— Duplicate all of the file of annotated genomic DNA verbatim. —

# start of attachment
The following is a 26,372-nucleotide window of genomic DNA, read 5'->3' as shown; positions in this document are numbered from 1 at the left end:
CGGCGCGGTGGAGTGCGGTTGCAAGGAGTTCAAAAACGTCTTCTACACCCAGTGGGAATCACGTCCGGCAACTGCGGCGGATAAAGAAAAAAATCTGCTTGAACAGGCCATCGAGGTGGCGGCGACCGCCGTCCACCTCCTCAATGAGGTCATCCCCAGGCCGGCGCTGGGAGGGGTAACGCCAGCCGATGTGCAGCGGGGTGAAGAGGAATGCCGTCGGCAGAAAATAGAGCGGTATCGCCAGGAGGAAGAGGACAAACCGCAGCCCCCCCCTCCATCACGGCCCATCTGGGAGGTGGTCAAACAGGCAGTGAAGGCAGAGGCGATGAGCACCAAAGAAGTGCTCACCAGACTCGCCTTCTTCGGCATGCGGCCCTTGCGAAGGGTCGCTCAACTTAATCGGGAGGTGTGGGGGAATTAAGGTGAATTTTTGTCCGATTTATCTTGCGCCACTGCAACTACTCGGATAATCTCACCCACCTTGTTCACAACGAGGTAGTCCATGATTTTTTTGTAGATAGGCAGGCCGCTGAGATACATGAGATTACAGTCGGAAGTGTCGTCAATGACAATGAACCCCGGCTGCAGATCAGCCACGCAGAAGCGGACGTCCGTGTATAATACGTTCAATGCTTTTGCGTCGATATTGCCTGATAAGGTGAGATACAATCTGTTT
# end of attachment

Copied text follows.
The following is a 26,372-nucleotide window of genomic DNA, read 5'->3' as shown; positions in this document are numbered from 1 at the left end:
CGGCGCGGTGGAGTGCGGTTGCAAGGAGTTCAAAAACGTCTTCTACACCCAGTGGGAATCACGTCCGGCAACTGCGGCGGATAAAGAAAAAAATCTGCTTGAACAGGCCATCGAGGTGGCGGCGACCGCCGTCCACCTCCTCAATGAGGTCATCCCCAGGCCGGCGCTGGGAGGGGTAACGCCAGCCGATGTGCAGCGGGGTGAAGAGGAATGCCGTCGGCAGAAAATAGAGCGGTATCGCCAGGAGGAAGAGGACAAACCGCAGCCCCCCCCTCCATCACGGCCCATCTGGGAGGTGGTCAAACAGGCAGTGAAGGCAGAGGCGATGAGCACCAAAGAAGTGCTCACCAGACTCGCCTTCTTCGGCATGCGGCCCTTGCGAAGGGTCGCTCAACTTAATCGGGAGGTGTGGGGGAATTAAGGTGAATTTTTGTCCGATTTATCTTGCGCCACTGCAACTACTCGGATAATCTCACCCACCTTGTTCACAACGAGGTAGTCCATGATTTTTTTGTAGATAGGCAGGCCGCTGAGATACATGAGATTACAGTCGGAAGTGTCGTCAATGACAATGAACCCCGGCTGCAGATCAGCCACGCAGAAGCGGACGTCCGTGTATAATACGTTCAATGCTTTTGCGTCGATATTGCCTGATAAGGTGAGATACAATCTGTTT